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Groups Applaud West Virginia Legislature’s Resolution for Constitutional Amendment Opposing Corporate Money in Politics

April 10, 2013

Groups Applaud West Virginia Legislature’s Resolution for Constitutional Amendment Opposing Corporate Money in Politics

West Virginia Is 12th State to Call for an Amendment That Would Return Democracy to the People

CHARLESTON, WV – A diverse coalition of good-government groups commends West Virginia’s Legislature for approving a resolution that asks Congress to pass a constitutional amendment to end the corrosive influence of corporate money in politics and restore constitutional rights to the people. The historic resolution passed with strong support in a Senate voice vote, following a 60-39 bipartisan vote in the House. This makes West Virginia the 12th state to call for this reform.

Momentum is building nationwide for a constitutional response to the flood of money from corporations and the ultra-wealthy that has inundated elections since the U.S. Supreme Court’s disastrous 2010 ruling in Citizens United v. Federal Election Commission.

In West Virginia, the 2012 election brought special attention to the problem of money in politics, with the state launching a new pilot program for public funding in judicial races. Also, former Attorney General Darrell McGraw, who lost his re-election bid, was reportedly outspent by a margin of 6-to-1. This includes $1.6 million that went toward negative ads financed by the Center for Individual Freedom, an outside group that does not disclose its donors.

Today’s vote means that, since the Citizens United decision, 12 states and the District of Columbia have shown support for a constitutional amendment. About 500 local governments have called for an amendment, as have more than 125 members of Congress. President Barack Obama has expressed support for an amendment as well.

“I am pleased that the Senate joined the House in voting to send Congress this message calling for a constitutional amendment to correct the situation created by the Citizens United decision. Debate and free speech are crucial to our democracy, but a corporate interest, controlled by an anonymous select few, should not be able to spend an unlimited amount of money to spread its specific message,” said House Speaker Rick Thompson (D-Wayne).

Former Secretary of State Edgar (Hike) Heiskell, III said, ”Passage of the resolution is something that should make every West Virginian proud, because overturning the effects of Citizens United is a burning issue in the United States, and West Virginia is now in the forefront of this movement nationally. We hope all remaining states will join ranks with us and continue the march to get a constitutional amendment passed that will restore to our elections process the integrity and accountability that was destroyed by the Citizens United decision.” Heiskell served as chairman of the Committee on Election Reform of the National Association of Secretaries of State in 1974-5.

Leaders from groups involved in pushing for this resolution said the following:

“Now that West Virginia is the 12th state to call for an amendment to fix Citizens United v. FEC, our work has just begun. We must now press our members of Congress to follow through and fix this damaging misconception that a corporation is a person,” said Gary Zuckett, executive director of West Virginia Citizens Action Group and co-founder of West Virginians for Democracy.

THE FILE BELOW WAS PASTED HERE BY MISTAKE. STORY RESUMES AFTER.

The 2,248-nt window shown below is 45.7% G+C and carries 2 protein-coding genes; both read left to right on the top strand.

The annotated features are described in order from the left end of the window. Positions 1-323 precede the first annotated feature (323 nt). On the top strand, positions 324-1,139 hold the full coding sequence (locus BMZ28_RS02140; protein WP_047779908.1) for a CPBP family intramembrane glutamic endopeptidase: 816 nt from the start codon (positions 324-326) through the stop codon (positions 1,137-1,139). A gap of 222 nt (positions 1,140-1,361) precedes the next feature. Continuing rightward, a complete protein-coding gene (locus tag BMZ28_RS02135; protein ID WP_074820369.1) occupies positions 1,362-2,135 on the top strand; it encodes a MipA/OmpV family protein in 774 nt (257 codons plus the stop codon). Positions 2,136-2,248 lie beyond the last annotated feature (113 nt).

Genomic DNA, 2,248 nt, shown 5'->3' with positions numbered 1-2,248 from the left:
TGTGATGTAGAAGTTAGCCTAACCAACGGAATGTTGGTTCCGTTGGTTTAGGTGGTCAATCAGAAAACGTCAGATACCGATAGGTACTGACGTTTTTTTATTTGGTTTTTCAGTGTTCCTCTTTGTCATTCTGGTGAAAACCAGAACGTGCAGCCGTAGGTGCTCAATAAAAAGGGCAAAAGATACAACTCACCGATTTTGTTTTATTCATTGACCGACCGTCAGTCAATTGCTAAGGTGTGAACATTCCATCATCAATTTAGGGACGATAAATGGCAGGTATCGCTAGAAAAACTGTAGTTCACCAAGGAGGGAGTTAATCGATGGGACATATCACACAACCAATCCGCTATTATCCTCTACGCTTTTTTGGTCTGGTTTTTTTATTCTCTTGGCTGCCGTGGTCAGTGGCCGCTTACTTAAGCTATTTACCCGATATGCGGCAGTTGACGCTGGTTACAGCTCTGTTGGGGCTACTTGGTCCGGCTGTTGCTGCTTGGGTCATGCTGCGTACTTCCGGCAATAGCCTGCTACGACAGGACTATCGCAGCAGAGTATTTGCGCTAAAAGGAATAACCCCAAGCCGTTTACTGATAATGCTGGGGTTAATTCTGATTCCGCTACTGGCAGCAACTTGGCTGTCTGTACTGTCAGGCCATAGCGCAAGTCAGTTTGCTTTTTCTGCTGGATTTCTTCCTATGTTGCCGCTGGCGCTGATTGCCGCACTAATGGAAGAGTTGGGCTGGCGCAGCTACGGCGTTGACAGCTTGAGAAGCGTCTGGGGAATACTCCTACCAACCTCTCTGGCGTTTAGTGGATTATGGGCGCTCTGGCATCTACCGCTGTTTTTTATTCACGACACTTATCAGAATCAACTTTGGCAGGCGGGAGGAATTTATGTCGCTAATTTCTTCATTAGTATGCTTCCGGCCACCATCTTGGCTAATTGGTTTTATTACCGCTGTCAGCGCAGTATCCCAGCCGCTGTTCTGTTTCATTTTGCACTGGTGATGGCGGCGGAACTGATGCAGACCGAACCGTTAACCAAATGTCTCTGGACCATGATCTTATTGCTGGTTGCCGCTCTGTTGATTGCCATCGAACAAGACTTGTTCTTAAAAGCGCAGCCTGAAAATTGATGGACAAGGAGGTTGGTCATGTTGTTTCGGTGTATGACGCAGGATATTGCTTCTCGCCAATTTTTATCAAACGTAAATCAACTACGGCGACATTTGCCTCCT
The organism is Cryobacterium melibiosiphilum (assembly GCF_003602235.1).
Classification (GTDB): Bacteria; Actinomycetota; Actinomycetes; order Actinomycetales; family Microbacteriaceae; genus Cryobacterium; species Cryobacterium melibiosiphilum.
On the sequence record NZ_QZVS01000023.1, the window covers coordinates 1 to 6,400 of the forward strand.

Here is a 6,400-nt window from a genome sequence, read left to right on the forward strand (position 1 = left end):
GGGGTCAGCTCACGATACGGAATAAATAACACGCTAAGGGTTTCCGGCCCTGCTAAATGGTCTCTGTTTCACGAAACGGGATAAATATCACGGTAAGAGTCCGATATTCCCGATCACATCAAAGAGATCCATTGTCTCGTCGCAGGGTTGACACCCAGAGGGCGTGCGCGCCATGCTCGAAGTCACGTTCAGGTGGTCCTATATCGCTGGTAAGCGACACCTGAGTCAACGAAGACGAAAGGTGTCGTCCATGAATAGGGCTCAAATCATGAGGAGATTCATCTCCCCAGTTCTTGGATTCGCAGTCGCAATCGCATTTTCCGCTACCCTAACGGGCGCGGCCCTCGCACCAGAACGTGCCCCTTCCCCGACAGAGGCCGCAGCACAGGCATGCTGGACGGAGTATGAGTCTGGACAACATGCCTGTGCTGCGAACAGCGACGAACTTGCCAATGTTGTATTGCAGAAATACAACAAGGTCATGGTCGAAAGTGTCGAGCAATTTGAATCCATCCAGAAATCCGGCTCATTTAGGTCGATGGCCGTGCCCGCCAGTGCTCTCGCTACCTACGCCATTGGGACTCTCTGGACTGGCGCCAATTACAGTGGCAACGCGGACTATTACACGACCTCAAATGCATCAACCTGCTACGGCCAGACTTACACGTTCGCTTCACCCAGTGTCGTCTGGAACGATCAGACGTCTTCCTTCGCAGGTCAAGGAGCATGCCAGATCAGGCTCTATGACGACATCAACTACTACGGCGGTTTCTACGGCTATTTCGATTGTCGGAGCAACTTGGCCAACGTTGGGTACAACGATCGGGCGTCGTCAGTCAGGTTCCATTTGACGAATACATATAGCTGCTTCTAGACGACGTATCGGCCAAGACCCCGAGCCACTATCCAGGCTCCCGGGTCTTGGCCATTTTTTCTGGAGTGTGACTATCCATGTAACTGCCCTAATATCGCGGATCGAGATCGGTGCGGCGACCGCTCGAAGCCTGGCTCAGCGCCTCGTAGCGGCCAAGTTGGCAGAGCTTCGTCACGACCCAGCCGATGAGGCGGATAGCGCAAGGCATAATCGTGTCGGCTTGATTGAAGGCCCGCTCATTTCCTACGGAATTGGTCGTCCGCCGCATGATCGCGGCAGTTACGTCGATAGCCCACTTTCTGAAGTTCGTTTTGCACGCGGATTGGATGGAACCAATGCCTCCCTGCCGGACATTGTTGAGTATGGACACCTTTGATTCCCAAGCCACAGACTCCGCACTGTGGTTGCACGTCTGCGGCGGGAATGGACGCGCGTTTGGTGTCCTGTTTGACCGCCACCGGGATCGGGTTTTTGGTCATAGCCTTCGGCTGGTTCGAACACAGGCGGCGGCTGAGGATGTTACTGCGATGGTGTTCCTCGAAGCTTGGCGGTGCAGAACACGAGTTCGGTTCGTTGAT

“In the wake of an election with astronomical spending records, this resolution by West Virginians sends a loud message that the people believe democracy is not for sale and constitutional rights are for people, not corporations. This passage came as a result of a powerful alliance between West Virginia labor, environmental and community groups. The call to limit corporate spending in elections resonates with people across the political spectrum and across the country who care about a wide range of issues. West Virginia is the first state this year and the 12th state to call for an amendment. The tide in this country is turning,” said Robert Weissman, president of Public Citizen.

“Our success in enlisting the state of West Virginia in this effort to correct serious errors in the Supreme Court’s interpretation of the First Amendment is a victory for everyone in this state, whether they realize it or not. We could not have accomplished this first goal without support from our partners, including environmental, labor, health and human rights organizations,” said Barbara Frierson, co-founder of West Virginians for Democracy.

“Spending in our democratic process should include disclosure and transparency rules, but that alone is not enough. Our democracy should not be for sale to the highest bidder, and constitutional rights should be preserved for individuals, not corporations. With another state added to the list of states calling for a constitutional amendment that will protect constitutional rights for people, we can hopefully apply more pressure on our federal representatives to listen to the wishes of citizens not only in West Virginia but throughout the country,” said Elaine Harris, representative for Communications Workers of America.

Below is a complete list of organizations supporting this resolution:

AFSCME West Virginia
American Federation of Teachers (AFT) West Virginia
American Friends Service Committee
Coal River Mountain Watch
Communications Workers of America (CWA) – West Virginia
Fairness West Virginia
Marshall University Democracy Matters
Ohio Valley Environmental Coalition
Public Citizen
SEIU 1199
Seneca 2
Sierra Club West Virginia Chapter
West Virginians for Affordable Health Care (WVAHC)
West Virginia Citizens Action Group
West Virginians for Democracy
West Virginia Rivers Coalition